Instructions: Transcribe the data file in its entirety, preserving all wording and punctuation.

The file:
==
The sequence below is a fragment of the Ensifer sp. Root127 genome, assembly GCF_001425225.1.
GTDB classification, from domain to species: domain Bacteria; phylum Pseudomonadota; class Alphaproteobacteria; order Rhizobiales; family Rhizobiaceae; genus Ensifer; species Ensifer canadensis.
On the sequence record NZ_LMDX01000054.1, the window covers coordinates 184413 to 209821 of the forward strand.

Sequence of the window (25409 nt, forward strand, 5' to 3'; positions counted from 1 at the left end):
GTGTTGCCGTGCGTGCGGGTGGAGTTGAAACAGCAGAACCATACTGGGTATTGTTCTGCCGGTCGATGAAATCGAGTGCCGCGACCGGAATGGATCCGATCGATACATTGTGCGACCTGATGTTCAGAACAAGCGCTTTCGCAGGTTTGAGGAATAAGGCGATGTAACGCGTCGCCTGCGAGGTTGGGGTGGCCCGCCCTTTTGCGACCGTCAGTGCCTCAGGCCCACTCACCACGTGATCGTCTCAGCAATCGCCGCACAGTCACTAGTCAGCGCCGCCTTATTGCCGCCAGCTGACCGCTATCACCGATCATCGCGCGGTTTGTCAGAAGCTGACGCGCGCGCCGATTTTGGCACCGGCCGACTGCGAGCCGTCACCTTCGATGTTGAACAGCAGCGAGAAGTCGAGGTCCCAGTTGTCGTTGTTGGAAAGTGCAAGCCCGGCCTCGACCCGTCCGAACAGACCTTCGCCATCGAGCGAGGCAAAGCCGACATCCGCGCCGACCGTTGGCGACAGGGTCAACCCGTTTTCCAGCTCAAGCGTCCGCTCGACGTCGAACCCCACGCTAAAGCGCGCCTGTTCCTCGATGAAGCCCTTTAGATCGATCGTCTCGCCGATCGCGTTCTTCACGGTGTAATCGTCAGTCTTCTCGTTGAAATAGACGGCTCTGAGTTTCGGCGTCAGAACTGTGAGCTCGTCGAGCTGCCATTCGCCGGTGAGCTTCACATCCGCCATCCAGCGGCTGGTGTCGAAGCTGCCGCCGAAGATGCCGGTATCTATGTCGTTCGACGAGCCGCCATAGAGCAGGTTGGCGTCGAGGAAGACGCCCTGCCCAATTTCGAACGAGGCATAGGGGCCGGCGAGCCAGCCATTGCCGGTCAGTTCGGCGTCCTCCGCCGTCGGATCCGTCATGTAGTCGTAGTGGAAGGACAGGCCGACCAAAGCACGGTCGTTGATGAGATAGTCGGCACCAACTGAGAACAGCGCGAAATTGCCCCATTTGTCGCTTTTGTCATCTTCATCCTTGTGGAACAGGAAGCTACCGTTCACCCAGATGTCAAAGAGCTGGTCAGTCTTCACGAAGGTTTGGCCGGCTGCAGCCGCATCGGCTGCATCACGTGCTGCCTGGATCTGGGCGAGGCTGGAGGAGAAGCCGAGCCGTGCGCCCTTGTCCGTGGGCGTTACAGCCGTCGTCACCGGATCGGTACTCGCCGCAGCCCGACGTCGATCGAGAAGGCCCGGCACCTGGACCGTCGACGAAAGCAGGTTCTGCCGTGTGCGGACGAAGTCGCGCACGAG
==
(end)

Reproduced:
The sequence below is a fragment of the Ensifer sp. Root127 genome, assembly GCF_001425225.1.
GTDB classification, from domain to species: domain Bacteria; phylum Pseudomonadota; class Alphaproteobacteria; order Rhizobiales; family Rhizobiaceae; genus Ensifer; species Ensifer canadensis.
On the sequence record NZ_LMDX01000054.1, the window covers coordinates 184413 to 209821 of the forward strand.

Sequence of the window (25409 nt, forward strand, 5' to 3'; positions counted from 1 at the left end):
GTGTTGCCGTGCGTGCGGGTGGAGTTGAAACAGCAGAACCATACTGGGTATTGTTCTGCCGGTCGATGAAATCGAGTGCCGCGACCGGAATGGATCCGATCGATACATTGTGCGACCTGATGTTCAGAACAAGCGCTTTCGCAGGTTTGAGGAATAAGGCGATGTAACGCGTCGCCTGCGAGGTTGGGGTGGCCCGCCCTTTTGCGACCGTCAGTGCCTCAGGCCCACTCACCACGTGATCGTCTCAGCAATCGCCGCACAGTCACTAGTCAGCGCCGCCTTATTGCCGCCAGCTGACCGCTATCACCGATCATCGCGCGGTTTGTCAGAAGCTGACGCGCGCGCCGATTTTGGCACCGGCCGACTGCGAGCCGTCACCTTCGATGTTGAACAGCAGCGAGAAGTCGAGGTCCCAGTTGTCGTTGTTGGAAAGTGCAAGCCCGGCCTCGACCCGTCCGAACAGACCTTCGCCATCGAGCGAGGCAAAGCCGACATCCGCGCCGACCGTTGGCGACAGGGTCAACCCGTTTTCCAGCTCAAGCGTCCGCTCGACGTCGAACCCCACGCTAAAGCGCGCCTGTTCCTCGATGAAGCCCTTTAGATCGATCGTCTCGCCGATCGCGTTCTTCACGGTGTAATCGTCAGTCTTCTCGTTGAAATAGACGGCTCTGAGTTTCGGCGTCAGAACTGTGAGCTCGTCGAGCTGCCATTCGCCGGTGAGCTTCACATCCGCCATCCAGCGGCTGGTGTCGAAGCTGCCGCCGAAGATGCCGGTATCTATGTCGTTCGACGAGCCGCCATAGAGCAGGTTGGCGTCGAGGAAGACGCCCTGCCCAATTTCGAACGAGGCATAGGGGCCGGCGAGCCAGCCATTGCCGGTCAGTTCGGCGTCCTCCGCCGTCGGATCCGTCATGTAGTCGTAGTGGAAGGACAGGCCGACCAAAGCACGGTCGTTGATGAGATAGTCGGCACCAACTGAGAACAGCGCGAAATTGCCCCATTTGTCGCTTTTGTCATCTTCATCCTTGTGGAACAGGAAGCTACCGTTCACCCAGATGTCAAAGAGCTGGTCAGTCTTCACGAAGGTTTGGCCGGCTGCAGCCGCATCGGCTGCATCACGTGCTGCCTGGATCTGGGCGAGGCTGGAGGAGAAGCCGAGCCGTGCGCCCTTGTCCGTGGGCGTTACAGCCGTCGTCACCGGATCGGTACTCGCCGCAGCCCGACGTCGATCGAGAAGGCCCGGCACCTGGACCGTCGACGAAAGCAGGTTCTGCCGTGTGCGGACGAAGTCGCGCACGAG